So here's a weird thing that's been happening all weekend. Whenever I've mentioned to someone that I'm learning Portuguese, their first reaction has been, "Why?"
My response has generally been, "Why not?", which I'm told isn't always a satisfying answer (my reply to that is invariably also, "Why not?"). But I find it striking that one of the world's most spoken languages is so invisible.
Brazil has 205 million Portuguese speakers, there are 10 million more in Portugal, and this number goes up when you include speakers in Africa (like Angola) and Asia (like East Timor). Brazil is the largest country in South America, and the largest economy, which is why Portuguese is one of the official languages of Mercosur, the regional trading bloc.
This all makes Portuguese the sixth most-spoken language in the world, and Brazil is the fifth largest country by population - more people speak Portuguese than Italian or German, for instance, both languages that are much more popular among language students. And yet here in the US, we don't have any real understanding of the place. Europe has maybe a tiny bit more understanding of Brazil, but I'd argue that (Portugal aside) that's mostly because of all the Brazilian footballers who pitch up to play in Europe.
But I'm not here to talk up Brazil or the Portuguese language, or even to defend why I'm learning it. I'm actually slightly more interested in the question of why I need to defend learning it in the first place.
It turns out to be a really interesting moment for language learning. Like a lot of folks, I'm currently using Duolingo, but also other apps (like Mango or even YouTube). I believe these apps are so popular because they're free and don't require users to learn languages in specific places, at specific times. Duo's particular genius (beyond gamifying the process of language learning) is also to crowdsource the creation of language courses, which means that if you can get together enough people you can design a course in Dutch, Turkish, even Irish or Esperanto.
I think for the dedicated language-learning community, there's probably no language that needs justification. But whereas knowledge of certain languages used to be assumed among the erudite (French, Latin and Greek, to be precise), now there seems to be this idea that you have to have a specific purpose for learning a language, and that it has to be "useful". For instance, I recently saw a post from Robert Reich on Facebook lamenting that he'd learned French instead of Spanish, because of demographic pressures that mean Spanish is the most widely spoken second language in the US.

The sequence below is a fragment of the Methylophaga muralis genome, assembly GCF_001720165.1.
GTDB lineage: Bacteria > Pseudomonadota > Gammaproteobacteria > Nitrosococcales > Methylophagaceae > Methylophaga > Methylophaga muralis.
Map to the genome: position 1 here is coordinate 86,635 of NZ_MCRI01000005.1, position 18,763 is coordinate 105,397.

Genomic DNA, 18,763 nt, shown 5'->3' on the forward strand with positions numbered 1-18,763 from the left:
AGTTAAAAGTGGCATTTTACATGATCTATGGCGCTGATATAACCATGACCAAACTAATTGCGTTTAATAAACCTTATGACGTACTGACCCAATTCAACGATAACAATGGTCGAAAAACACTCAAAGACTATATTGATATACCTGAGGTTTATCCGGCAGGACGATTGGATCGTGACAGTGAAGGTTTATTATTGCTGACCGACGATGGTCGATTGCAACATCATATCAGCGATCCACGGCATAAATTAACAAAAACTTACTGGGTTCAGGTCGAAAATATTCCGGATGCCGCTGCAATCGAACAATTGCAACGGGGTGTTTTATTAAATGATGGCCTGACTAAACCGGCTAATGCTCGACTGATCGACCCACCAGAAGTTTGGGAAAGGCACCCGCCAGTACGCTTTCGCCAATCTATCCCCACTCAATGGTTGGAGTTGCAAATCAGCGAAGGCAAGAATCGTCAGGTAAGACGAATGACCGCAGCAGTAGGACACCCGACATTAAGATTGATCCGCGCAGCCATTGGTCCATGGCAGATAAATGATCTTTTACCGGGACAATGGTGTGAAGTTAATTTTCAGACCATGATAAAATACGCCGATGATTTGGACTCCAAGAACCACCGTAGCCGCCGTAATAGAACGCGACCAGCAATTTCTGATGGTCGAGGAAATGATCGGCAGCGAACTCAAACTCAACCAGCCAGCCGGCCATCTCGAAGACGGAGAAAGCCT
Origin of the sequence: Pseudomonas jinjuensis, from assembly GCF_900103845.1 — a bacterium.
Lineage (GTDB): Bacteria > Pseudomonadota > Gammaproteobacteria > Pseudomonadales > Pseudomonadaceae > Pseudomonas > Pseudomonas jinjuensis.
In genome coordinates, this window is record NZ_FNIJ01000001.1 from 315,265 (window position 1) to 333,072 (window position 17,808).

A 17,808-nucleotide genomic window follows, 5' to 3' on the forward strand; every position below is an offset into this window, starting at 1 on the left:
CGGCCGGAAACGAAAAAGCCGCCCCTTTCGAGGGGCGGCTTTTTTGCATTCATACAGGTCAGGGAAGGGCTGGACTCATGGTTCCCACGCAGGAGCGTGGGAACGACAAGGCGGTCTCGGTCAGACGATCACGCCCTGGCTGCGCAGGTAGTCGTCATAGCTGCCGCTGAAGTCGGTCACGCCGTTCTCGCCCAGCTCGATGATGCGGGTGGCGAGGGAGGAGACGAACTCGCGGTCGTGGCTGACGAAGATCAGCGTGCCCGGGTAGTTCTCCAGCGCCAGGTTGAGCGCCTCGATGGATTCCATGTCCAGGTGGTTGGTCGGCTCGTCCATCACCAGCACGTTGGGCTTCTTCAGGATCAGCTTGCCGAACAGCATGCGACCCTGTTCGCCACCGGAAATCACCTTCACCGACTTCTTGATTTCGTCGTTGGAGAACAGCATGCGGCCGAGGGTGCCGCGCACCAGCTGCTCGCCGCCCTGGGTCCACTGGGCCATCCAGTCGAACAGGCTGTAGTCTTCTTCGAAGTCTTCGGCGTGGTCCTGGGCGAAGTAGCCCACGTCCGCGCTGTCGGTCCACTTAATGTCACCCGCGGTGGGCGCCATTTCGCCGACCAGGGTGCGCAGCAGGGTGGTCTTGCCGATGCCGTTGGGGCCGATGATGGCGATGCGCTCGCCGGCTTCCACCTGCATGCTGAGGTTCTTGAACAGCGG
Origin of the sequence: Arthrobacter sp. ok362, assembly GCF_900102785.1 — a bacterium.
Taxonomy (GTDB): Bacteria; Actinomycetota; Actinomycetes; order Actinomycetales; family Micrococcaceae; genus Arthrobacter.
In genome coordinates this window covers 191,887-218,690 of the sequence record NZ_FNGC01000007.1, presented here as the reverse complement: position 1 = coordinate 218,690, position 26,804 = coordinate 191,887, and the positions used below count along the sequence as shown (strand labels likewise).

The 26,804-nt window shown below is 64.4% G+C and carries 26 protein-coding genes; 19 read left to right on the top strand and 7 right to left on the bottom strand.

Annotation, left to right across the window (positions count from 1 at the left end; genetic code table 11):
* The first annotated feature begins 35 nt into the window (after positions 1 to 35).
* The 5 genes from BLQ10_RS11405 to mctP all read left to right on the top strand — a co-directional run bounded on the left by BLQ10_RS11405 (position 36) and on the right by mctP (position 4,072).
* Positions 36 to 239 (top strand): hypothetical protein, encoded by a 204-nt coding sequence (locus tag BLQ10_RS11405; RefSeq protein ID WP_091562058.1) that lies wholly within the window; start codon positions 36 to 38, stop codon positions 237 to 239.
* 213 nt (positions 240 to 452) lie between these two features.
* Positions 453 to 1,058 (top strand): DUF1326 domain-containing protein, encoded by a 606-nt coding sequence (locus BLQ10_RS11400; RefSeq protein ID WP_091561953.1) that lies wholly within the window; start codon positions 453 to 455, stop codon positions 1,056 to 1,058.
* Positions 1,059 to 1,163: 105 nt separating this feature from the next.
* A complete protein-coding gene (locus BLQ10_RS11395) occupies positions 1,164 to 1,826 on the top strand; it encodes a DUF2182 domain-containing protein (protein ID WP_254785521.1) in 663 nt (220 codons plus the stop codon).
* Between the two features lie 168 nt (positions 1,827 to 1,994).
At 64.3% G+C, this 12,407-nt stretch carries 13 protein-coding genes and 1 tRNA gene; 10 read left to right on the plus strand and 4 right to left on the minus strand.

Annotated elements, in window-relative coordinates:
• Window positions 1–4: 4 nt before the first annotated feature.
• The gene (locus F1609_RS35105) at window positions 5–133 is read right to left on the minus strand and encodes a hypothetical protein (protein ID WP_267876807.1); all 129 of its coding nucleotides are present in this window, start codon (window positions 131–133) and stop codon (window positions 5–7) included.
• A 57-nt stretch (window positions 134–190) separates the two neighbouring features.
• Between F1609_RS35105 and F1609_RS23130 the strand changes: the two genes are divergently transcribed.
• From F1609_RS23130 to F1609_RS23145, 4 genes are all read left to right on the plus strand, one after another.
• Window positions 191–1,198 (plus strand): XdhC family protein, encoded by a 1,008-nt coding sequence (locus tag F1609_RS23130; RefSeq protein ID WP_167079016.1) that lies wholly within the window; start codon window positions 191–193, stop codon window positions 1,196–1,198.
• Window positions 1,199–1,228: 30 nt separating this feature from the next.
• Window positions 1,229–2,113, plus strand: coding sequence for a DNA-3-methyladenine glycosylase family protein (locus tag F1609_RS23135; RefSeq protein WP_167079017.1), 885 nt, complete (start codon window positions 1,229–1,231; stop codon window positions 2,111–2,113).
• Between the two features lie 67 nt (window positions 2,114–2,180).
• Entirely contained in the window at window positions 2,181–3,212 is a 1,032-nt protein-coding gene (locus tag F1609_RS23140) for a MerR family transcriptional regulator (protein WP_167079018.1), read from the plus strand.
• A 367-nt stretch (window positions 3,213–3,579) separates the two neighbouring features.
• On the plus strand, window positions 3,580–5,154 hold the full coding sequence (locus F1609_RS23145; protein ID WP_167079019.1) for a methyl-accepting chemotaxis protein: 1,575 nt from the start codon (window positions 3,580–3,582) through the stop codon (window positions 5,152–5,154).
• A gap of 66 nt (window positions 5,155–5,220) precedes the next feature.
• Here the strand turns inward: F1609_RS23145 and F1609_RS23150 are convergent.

But by knowing French, Robert Reich has access to the wide range of French art, literature and cinema that have come down through the years, and he can go visit not only Europe, but large parts of Africa and the Caribbean, as well as parts of Southeast Asia (and Quebec or Louisiana). This isn't to slight the literary and cultural canon of the Spanish-speaking world, but I find his comments a tiny bit odd.
In my own case, I chose to learn German for the noblest of reasons (a crush on a German-speaking Swiss girl in high school), but it ended up opening a bunch of doors that I never expected it to - by continuing my German studies in college, I was then able to go study in Germany for a year, which led to my first job, my graduate school course and all of my subsequent jobs.
This is because nobody seems to be learning German anymore (my high school no longer offers it). Yet Germany remains one of the world's largest economies, even if it's not on the level of China or India. Also, while English-speakers are pretty common in Germany, I wouldn't say English-language skills are as universal as they are in the Netherlands or Scandinavia. So if you need to find out what's happening in Germany's pharmaceutical or telecoms sector, you're better off finding someone who knows the language.
(As an aside, I feel this is a great example of why immigration helps a country. As an immigrant in the UK, I wasn't taking jobs away from British graduates - because there apparently weren't any who spoke German and were looking for these kinds of jobs. My employers - three of them in this case - were all forced to hire me, an immigrant, because the supply of native-born German-speakers was insufficient. Food for thought).
The point I'm making with my own history is that if you make an effort to learn a certain skill, regardless of how "useful" it'll be, having that skill opens up opportunities that you may never have considered. Wanting to do something specific with a language skill (or any other skill) is fine, but if someone has to choose between learning a "useful" language and one that interests them, I'd always go with the one that interests them. It'll help them keep going when they run into difficulties, for one thing, and the uses will come up later, when they've mastered the skill.
Just as importantly, it shows the importance of fishing in waters that aren't too crowded. A friend once suggested that he'd want his kids to learn Mandarin Chinese, so that they'd be better placed to get jobs when they grow up. This isn't faulty reasoning, but how will that differentiate them from all the other graduates their age whose parents had the same idea? I told him to get them started on coding instead, because there's still likely to be a skills gap for that when they're older.
I'm finding that, more and more, the thing that makes someone attractive to employers (and possibly to acquaintances, romantic partners, etc) is a mix of skills, rather than specialization in one specific thing that everybody's also doing. And learning languages - particularly the "less useful" ones - is going to be a force multiplier as the globalized world becomes more connected.